A six volt battery delivers 0.5 A of current to an electric motor connected across its terminals.
First, what is the power rating of the motor
G: I = 0.5 A; V = 6 V
F: Power
E: P = V I
S: P = 6 v * 0.5 A
A: P = 3 W
Second; what is the amount of energy used by the motor in 5 minutes.
G: P = 3 W; t = 300 s
F: Energy by calculating work
E: W = P t
S: W = 3 W * 300 s
A: W = 900 J
Electrical Resistance: Even materials which are called conductors cause some degree of resistance to the flow of electrical current through the conductor. This resistance causes a potential difference such as at the two ends of a wire through which a current is flowing.
George Ohm found a relationship between this potential difference and the current flowing through the object. This relationship is known as Ohm's law and is written as:
I = V / R; where I is current; V is voltage and R is the resistance.
Resistance is measured in a unit called ohms, symbolized by the Greek letter Omega (W). 1 ohm is the resistance that allows 1 A of current to flow through a potential difference of 1 V.
Determine the current that flows through a 30 ohm resistor that has a potential difference (voltage) of 120 v.
G: V = 120 v; R = 30 ohms (W)
F: Electric Current (I)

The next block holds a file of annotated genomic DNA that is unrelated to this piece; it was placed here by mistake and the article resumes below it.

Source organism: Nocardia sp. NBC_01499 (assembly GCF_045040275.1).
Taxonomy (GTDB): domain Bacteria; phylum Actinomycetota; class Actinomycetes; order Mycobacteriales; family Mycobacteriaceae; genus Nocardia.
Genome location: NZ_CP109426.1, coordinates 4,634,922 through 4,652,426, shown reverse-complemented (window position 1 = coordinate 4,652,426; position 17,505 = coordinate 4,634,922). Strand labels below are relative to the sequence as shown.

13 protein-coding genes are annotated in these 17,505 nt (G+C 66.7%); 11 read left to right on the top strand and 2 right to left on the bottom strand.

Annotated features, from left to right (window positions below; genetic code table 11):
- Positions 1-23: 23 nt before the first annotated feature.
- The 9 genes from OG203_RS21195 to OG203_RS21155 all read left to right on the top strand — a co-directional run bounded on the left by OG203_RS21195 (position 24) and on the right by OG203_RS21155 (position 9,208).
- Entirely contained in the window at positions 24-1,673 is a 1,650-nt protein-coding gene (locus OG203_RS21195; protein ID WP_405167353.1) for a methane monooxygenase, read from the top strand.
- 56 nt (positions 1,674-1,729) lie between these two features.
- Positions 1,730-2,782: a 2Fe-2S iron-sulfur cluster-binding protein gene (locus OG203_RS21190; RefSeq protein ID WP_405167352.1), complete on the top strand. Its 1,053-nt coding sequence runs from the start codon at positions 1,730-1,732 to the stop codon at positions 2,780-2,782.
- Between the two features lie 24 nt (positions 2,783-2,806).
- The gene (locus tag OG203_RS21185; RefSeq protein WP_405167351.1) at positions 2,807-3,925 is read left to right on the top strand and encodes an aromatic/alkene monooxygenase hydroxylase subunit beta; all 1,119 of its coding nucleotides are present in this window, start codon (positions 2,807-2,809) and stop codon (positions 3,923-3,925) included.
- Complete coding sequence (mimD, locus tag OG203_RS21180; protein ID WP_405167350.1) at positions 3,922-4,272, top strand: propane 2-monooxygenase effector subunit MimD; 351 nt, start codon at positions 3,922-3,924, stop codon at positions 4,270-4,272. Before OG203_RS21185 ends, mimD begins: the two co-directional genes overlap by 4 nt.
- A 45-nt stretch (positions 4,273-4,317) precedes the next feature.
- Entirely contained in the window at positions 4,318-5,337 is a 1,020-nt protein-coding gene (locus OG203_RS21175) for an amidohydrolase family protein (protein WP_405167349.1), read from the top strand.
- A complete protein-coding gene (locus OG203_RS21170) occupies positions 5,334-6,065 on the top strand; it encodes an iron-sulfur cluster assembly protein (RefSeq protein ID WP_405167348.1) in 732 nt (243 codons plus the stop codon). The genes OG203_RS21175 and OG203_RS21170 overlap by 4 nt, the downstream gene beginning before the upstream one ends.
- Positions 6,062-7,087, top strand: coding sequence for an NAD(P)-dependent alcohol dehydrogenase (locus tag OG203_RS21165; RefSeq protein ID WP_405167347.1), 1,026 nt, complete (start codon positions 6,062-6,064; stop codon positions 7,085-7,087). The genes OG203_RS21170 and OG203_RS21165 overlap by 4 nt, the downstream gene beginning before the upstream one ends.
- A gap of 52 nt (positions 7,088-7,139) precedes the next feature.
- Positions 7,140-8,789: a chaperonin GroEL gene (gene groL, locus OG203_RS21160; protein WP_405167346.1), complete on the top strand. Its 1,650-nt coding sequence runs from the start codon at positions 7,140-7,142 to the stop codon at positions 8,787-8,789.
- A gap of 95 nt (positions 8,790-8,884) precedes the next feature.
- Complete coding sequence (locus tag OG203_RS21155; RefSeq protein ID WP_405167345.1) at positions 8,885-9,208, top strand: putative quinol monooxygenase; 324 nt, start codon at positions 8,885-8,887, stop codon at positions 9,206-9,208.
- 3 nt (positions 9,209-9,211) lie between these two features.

E: I = V / R
S: I = 120 v / 30 W
A: I = 4 A
Electric Circuit Symbols: Most textbooks about physics and electricity contain at least a basic list of electric or electronic symbols for drawing schematics for electrical circuits. The most basic symbols used represent a conductor, switch, fuse, capacitor, fixed resistor, variable resistor (rheostat), ground, electric connection, no electric connection, battery, lamp; dc generator, voltmeter and ammeter.
Electric Schematic: A drawing of a simple circuit.
How is current controlled in a circuit? Current (I) can be controlled by changing V and/or R. The voltage source can be fixed or variable. The Resistance can be fixed or variable. Also, what the electrical energy is converted to depend on the device through which the current flows. A motor converts the electrical energy into mechanical energy. An electric lamp converts the electrical energy into light energy. Whenever electric energy is transformed into another form of energy some always ends up as heat energy. Some devices are designed to maximize this conversion of electrical energy to heat, such as in the example of a toaster or a curling iron.
Heating effect of Electric currents: (Electric) Power is defined as
the math product of voltage and current. (P = V I) Using Ohm's law to substitute
for voltage the Equation will become P = I R * I or I^2 R.
The relationship between heat energy and electrical energy is defined
by the equation Q = I^2 R t. Consider this example:
A heater has a resistance of 10 W. It is operating on 120 v.
What is the current through the resistor?
G: V = 120 v; R = 10 W.
F: Electrical Current (I)
E: I = V / R
S: I = 120 v / 10 W.
A: I = 12 A
What is the amount of thermal energy supplied by the heater during a 10 s time interval?
G: R = 10 W; I = 12 A; t = 10 s
F: The amount of heat energy (J)